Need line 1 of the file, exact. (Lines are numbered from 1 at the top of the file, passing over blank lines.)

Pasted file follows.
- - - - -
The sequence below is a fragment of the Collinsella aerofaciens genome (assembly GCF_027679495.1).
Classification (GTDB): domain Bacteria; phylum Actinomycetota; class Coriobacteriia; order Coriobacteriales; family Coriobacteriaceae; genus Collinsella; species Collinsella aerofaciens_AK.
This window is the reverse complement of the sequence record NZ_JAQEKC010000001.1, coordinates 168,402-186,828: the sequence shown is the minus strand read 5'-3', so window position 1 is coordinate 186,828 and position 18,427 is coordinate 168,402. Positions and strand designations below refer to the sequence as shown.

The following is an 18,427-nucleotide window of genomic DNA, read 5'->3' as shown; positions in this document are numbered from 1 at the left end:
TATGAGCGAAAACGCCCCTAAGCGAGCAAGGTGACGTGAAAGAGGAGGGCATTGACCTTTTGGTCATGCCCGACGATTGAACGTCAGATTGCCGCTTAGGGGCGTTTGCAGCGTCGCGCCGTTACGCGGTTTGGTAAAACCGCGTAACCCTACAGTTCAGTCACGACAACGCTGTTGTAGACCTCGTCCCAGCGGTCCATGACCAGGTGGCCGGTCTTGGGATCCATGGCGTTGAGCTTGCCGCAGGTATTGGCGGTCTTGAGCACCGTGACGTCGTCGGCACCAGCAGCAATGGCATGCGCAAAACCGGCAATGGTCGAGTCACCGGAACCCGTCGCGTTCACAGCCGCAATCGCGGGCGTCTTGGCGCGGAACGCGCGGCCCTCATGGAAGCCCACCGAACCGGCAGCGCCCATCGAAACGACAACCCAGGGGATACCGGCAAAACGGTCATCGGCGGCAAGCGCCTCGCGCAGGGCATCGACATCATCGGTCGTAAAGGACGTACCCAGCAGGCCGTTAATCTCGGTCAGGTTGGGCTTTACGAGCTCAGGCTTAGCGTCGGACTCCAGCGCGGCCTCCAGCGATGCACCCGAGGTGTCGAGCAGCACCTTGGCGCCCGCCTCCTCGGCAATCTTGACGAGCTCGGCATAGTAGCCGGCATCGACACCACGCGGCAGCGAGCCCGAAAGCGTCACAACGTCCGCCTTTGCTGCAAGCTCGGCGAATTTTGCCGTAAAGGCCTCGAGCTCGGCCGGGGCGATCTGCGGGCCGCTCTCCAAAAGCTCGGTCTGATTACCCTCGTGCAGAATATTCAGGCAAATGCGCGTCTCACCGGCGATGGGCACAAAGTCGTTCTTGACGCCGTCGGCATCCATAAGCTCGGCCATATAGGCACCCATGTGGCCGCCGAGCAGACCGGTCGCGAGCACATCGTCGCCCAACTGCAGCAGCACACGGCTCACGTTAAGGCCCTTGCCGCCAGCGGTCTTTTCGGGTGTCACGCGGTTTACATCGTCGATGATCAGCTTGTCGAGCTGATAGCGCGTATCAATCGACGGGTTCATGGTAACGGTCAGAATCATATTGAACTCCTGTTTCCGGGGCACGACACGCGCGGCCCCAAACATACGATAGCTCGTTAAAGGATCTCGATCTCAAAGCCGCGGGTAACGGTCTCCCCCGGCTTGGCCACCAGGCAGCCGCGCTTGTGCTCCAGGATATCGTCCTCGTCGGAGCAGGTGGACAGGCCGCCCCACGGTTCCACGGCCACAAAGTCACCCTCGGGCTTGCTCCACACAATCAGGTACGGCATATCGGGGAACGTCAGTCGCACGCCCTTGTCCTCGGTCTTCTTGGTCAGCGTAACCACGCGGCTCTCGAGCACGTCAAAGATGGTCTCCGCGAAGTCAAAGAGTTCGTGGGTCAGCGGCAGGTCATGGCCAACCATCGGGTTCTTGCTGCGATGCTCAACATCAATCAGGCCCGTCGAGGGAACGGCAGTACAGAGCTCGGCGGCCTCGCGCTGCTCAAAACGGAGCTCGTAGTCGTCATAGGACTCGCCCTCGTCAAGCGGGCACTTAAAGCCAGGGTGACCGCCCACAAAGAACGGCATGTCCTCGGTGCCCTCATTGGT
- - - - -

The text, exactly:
The sequence below is a fragment of the Collinsella aerofaciens genome (assembly GCF_027679495.1).